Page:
I used the stovetop method, heating the dye in a pot.

When it was simmering and I thought the dye was fully dissolved, I soaked the t-shirt in water, then dumped it in the dye. The instructions on the dye say to cook it for 20 to 30 minutes. I left it in for about 20 minutes, stirring constantly and pulling it out of the dye from time to time to check it.

When it was slightly darker than I wanted it, I pulled it out of the dye bath.

I rinsed it under cold water until the water ran clear, then removed all the rubber bands, rocks and thread. For good measure, I put it in the washing machine's rinse cycle.

I was pleasantly surprised at how well the elephant came out. Truth be told, I expected it to be a big mess. I certainly didn't expect the trunk lines to show so well, and even the lines in the ears show better than I thought they would.

I did make a bit of a mistake with the dye, in that it wasn't as fully dissolved as I had thought. There are couple of spots on the shirt where the dye is extremely dark, and a place on the front near the bottom where it's dark and a different colour. Oh well, live and learn. I'll fix it later with some fabric paint or something.

I don't love tie-dye t-shirts, but this didn't turn out too badly. It was an interesting experiment in stitched tie-dye, and wasn't as odious a procedure as I remember.

Tie-dye is still not something I see doing all that often, but I'm sure I'll try stitching a design for dyeing again—perhaps I'll even go out on a limb and try multiple colours.

Elephant Lore of the Day
A few days ago, I wrote a story about elephants having trouble crossing tea plantations. In response, one of my friends said he wished animals had a way to move freely around, while people conducted their activities in the sky or something. I thought the idea was utopian and rather sweet—but I had no idea that elephant underpasses and overpasses already exist.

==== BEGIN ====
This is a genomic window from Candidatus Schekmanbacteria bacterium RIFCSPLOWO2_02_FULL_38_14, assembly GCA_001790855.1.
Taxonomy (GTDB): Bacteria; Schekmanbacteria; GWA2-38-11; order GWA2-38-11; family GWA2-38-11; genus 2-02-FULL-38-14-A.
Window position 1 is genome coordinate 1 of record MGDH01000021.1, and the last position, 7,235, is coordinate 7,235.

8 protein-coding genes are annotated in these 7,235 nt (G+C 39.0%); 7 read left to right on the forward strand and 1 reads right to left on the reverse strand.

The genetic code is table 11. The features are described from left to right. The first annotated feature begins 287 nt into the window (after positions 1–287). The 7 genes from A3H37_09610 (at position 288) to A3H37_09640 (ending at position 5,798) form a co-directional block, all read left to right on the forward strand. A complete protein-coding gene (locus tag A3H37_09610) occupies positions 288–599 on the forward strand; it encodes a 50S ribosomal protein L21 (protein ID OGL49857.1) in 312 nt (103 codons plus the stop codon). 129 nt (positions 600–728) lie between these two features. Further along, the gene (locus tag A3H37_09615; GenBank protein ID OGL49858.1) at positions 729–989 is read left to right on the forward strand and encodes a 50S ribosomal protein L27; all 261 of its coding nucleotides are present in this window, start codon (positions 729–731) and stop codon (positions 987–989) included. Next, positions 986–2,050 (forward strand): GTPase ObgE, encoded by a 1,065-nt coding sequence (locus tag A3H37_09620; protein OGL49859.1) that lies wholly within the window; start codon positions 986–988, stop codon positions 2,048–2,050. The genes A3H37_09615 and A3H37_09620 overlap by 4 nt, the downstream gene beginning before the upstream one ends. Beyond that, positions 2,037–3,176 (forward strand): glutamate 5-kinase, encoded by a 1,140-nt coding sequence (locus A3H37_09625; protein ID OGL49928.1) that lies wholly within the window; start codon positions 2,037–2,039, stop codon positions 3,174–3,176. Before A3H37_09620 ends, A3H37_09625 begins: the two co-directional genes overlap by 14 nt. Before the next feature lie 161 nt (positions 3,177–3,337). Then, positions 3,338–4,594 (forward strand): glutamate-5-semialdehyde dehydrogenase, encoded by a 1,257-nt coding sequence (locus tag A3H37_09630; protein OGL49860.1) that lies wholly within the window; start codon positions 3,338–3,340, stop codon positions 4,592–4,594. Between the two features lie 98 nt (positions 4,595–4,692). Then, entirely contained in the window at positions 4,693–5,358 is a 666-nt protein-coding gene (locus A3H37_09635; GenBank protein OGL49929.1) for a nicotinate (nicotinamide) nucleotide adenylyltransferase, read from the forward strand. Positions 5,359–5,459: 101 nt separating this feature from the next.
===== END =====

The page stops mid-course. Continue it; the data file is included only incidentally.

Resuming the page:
Although Africa's first dedicated elephant underpass was only opened in January 2011, India and China already had similar underpasses. India even has an elephant overpass near Haridwar, allowing elephants to cross a dangerous set of railway tracks. Interestingly, when the elephant overpass was being built, the main concern was that the overpass be vibration-proof. Since elephants "hear" through their feet, an overpass with significant vibrations from rail and road traffic below would likely disturb the elephants and prevent them from using it.

The idea behind elephant overpasses and underpasses is to allow elephants to pass freely between areas that may be divided by highways and railways. Not only does this avoid human and elephant fatalities, but it also allows previously isolated populations to interact and breed, strengthening their respective gene pools.

These types of elephant roadways don't come cheap. The Kenya tunnel cost £130,000 (approximately $250,000 U.S.). Similar to a pedestrian walkway, the tunnel measures about 4.6 metres (15 feet) in height, and is wide enough for an elephants to walk comfortably without brushing up against the sides. In India, the underpass is located in the state of Assam, and features wide, open areas that allow many animals to cross at the same time.

Elephant underpass in Assam, 2010.
Photo: Deba Dutta/WWF-India

When the Kenya tunnel was built, there was some concern that elephants would never walk through a a dark tunnel built by humans, no matter how tempting it was to get to the other side. And, indeed, it did take a while for elephants to venture through.

In order to encourage elephants to use the tunnel, it was lined with hay and elephant dung. One morning, a large male elephant named Tony cautiously tried it out, followed by two other male elephants. Once through, they quickly climbed the hill on the other side, and crashed into the nearby forest. The tunnel is linked to a 14.5-kilometre (9-mile) elephant corridor on either side of the underpass, providing an added sense of security for the elephants.

Similar routes are being built around the world, including an underpass for bighorn sheep and other species in the western U.S., and an overpass for elephants in South Africa's Addo Park.

First elephants to use Kenya underpass, 2011.
Photo: ©AP

To Support Elephant Welfare
Elephant sanctuaries (this Wikipedia list allows you to click through to information
on a number of sanctuaries around the world)